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Denial of Motor Vehicle Defect Petition, DP19-003

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National Highway Traffic Safety Administration, (NHTSA), Department of Transportation.


Denial of a petition for a defect investigation.


This notice sets forth the reasons for the denial of a petition, DP19-003, submitted by Mr. Kevin O'Brien to the Administrator of NHTSA (the “Agency”) by a letter dated August 12, 2019. The petition requests that the agency initiate a safety defect investigation into an alleged “excessive stalling problem” experienced by operators of 2019 Model Year (MY) Volkswagen GTI, Jetta GLI, and Golf GTI manual transmission vehicles (the “subject vehicles”) “as the vehicles slow to a stop or prepare to make a turn across traffic with the clutch pressed in and the car in neutral.” After conducting a technical review of: (1) Consumer complaints submitted by the petitioner; (2) consumer complaint information in NHTSA's databases; and (3) information provided by Volkswagen in response to our information requests regarding vehicle stalling and complaints received by Volkswagen, NHTSA's Office of Defect Investigations (ODI) has concluded that it is unlikely that additional investigation would result in a finding that a defect related to motor vehicle safety exists. As a result, no further investigation of the issue raised by the petition is warranted and the agency, accordingly, has denied the petition.

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Ms. Sharon Yukevich, Vehicle Defect Division A, Office of Defects Investigation, NHTSA, 1200 New Jersey Start Printed Page 39672Avenue SE, Washington, DC 20590. Telephone: 202-366-4925. Email:

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Interested persons may petition NHTSA requesting that the agency initiate an investigation to determine whether a motor vehicle or an item of replacement equipment does not comply with an applicable motor vehicle safety standard or contains a defect that relates to motor vehicle safety. 49 U.S.C. 30162(a)(2); 49 CFR 552.1. Upon receipt of a properly filed petition, the agency conducts a technical review of the petition, material submitted with the petition and any additional information. 49 U.S.C. 30162(a)(2); 49 CFR 552.6. The technical review may consist solely of a review of information already in the possession of the agency or it may include the collection of information from the motor vehicle manufacturer and/or other sources. After conducting the technical review and considering appropriate factors, which may include, but are not limited to, the nature of the complaint, allocation of agency resources, agency priorities, the likelihood of uncovering sufficient evidence to establish the existence of a defect and the likelihood of success in any necessary enforcement litigation, the agency will grant or deny the petition. See 49 U.S.C. 30162(a)(2); 49 CFR 552.8.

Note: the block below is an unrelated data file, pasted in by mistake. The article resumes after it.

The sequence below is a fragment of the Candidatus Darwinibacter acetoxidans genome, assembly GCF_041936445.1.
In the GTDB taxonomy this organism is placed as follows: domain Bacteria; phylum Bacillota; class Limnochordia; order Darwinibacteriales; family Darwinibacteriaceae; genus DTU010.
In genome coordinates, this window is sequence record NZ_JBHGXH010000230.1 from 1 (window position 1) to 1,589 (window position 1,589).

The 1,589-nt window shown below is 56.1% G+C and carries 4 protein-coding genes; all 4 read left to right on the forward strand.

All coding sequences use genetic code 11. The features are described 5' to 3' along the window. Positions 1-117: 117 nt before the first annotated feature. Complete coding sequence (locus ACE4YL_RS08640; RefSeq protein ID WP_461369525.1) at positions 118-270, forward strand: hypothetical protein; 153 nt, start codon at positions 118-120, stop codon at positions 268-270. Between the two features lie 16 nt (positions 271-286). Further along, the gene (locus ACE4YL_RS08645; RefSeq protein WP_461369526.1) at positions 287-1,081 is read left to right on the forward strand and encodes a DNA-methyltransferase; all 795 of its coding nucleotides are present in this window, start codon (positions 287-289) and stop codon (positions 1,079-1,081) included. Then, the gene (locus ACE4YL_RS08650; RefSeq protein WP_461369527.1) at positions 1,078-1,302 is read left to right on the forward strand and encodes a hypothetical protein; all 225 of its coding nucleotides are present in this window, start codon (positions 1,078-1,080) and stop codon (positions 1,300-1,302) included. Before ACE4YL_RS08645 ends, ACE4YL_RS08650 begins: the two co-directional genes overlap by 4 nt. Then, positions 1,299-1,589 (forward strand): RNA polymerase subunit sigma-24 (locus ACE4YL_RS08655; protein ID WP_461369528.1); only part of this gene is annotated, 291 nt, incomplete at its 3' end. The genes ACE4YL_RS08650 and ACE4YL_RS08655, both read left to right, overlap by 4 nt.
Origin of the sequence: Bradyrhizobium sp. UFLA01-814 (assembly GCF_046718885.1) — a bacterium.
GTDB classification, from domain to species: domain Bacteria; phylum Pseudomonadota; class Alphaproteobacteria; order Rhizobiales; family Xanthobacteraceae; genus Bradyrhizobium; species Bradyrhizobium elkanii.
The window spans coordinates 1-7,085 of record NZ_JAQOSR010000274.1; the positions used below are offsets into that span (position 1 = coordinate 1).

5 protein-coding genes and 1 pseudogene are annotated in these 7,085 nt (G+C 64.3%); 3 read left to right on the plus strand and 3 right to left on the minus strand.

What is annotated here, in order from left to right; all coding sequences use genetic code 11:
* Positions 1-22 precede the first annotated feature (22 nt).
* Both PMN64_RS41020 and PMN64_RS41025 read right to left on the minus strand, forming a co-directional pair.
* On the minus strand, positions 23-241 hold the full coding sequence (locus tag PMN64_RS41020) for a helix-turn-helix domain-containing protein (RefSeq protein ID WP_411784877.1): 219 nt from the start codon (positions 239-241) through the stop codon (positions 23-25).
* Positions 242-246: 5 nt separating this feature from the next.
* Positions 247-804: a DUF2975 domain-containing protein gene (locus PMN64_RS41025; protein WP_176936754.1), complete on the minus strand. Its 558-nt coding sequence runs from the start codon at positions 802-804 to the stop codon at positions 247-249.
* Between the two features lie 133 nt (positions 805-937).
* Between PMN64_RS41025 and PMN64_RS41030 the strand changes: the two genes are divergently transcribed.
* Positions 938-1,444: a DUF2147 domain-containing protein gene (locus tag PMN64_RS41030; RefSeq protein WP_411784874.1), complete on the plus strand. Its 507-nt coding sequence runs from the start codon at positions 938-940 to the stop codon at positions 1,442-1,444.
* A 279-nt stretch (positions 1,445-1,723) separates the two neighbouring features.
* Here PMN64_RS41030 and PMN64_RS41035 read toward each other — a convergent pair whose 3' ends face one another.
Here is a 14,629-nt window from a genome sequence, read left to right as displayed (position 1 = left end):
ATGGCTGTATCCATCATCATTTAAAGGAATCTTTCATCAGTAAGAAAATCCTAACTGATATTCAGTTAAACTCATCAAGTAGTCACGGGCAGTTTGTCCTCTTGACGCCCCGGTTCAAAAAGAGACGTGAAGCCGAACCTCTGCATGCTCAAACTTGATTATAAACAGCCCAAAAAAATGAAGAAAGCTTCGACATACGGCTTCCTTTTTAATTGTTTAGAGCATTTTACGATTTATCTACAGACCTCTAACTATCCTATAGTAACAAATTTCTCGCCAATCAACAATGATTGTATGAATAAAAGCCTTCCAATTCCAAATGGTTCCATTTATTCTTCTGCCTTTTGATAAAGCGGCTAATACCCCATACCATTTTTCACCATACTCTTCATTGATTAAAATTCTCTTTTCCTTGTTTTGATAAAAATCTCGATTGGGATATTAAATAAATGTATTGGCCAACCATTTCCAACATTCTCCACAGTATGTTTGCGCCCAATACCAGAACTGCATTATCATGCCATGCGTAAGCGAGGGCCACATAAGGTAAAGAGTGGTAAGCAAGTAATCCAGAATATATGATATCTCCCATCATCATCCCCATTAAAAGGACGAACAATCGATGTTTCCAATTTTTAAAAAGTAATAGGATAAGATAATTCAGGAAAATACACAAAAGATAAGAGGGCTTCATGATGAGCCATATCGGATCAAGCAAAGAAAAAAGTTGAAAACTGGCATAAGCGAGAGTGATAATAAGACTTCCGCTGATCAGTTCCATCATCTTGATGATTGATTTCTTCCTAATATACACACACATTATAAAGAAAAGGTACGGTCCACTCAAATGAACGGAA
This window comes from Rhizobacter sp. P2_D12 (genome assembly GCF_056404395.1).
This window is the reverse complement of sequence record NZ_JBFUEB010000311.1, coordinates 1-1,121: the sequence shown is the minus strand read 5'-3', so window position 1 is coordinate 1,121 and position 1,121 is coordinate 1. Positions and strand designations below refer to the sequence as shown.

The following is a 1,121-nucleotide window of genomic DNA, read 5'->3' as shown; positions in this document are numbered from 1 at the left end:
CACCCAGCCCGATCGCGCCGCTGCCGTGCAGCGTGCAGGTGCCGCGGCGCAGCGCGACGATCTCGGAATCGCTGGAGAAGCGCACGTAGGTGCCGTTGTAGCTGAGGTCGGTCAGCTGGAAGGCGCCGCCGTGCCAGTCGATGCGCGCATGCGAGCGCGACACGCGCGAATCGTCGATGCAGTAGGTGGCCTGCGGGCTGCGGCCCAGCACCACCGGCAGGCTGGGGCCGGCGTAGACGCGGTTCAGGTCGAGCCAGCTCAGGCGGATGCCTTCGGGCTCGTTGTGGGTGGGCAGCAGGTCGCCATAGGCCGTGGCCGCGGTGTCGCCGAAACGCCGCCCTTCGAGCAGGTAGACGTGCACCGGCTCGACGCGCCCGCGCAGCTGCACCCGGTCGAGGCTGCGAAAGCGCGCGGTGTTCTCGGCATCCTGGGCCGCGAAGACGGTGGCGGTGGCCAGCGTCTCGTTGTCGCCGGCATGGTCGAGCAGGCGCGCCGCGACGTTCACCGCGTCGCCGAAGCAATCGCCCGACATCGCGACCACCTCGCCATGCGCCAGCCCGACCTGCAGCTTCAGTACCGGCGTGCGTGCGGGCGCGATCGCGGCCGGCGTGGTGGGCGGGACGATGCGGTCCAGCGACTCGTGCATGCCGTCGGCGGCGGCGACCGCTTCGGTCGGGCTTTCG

Background Information

In a letter dated August 12, 2019, Mr. Kevin O'Brien (the petitioner) requested that NHTSA “initiate a safety defect investigation into the excessive stalling problem” experienced by operators of 2019 Model Year (MY) Volkswagen GTI, Jetta GLI, and Golf GTI manual transmission vehicles “as the vehicles slow to a stop or prepare to make a turn across traffic with the clutch pressed in and the car in neutral.” Mr. O'Brien based his request on his own experience and data found in the NHTSA Vehicle Owner Questionnaire (VOQ) database. NHTSA has based its decision on a review of the material cited by the petitioner, information submitted by Volkswagen in response to our Information Request letter, and other pertinent information in NHTSA's databases.

Summary of the Petition

The petitioner reported that his 2019 MY Volkswagen GTI experienced excessive stalling as the vehicle slowed to a stop or prepared to make a turn across traffic with the clutch pressed in and the vehicle in neutral on numerous occasions. The petitioner further noted that this issue is being experienced by operators of 2019 MY Volkswagen Golf GTI and Jetta GLI vehicles equipped with manual transmissions, as evidenced by additional complaints on NHTSA's website related to the same issue in the subject vehicle models.

Office of Defects Investigation Analysis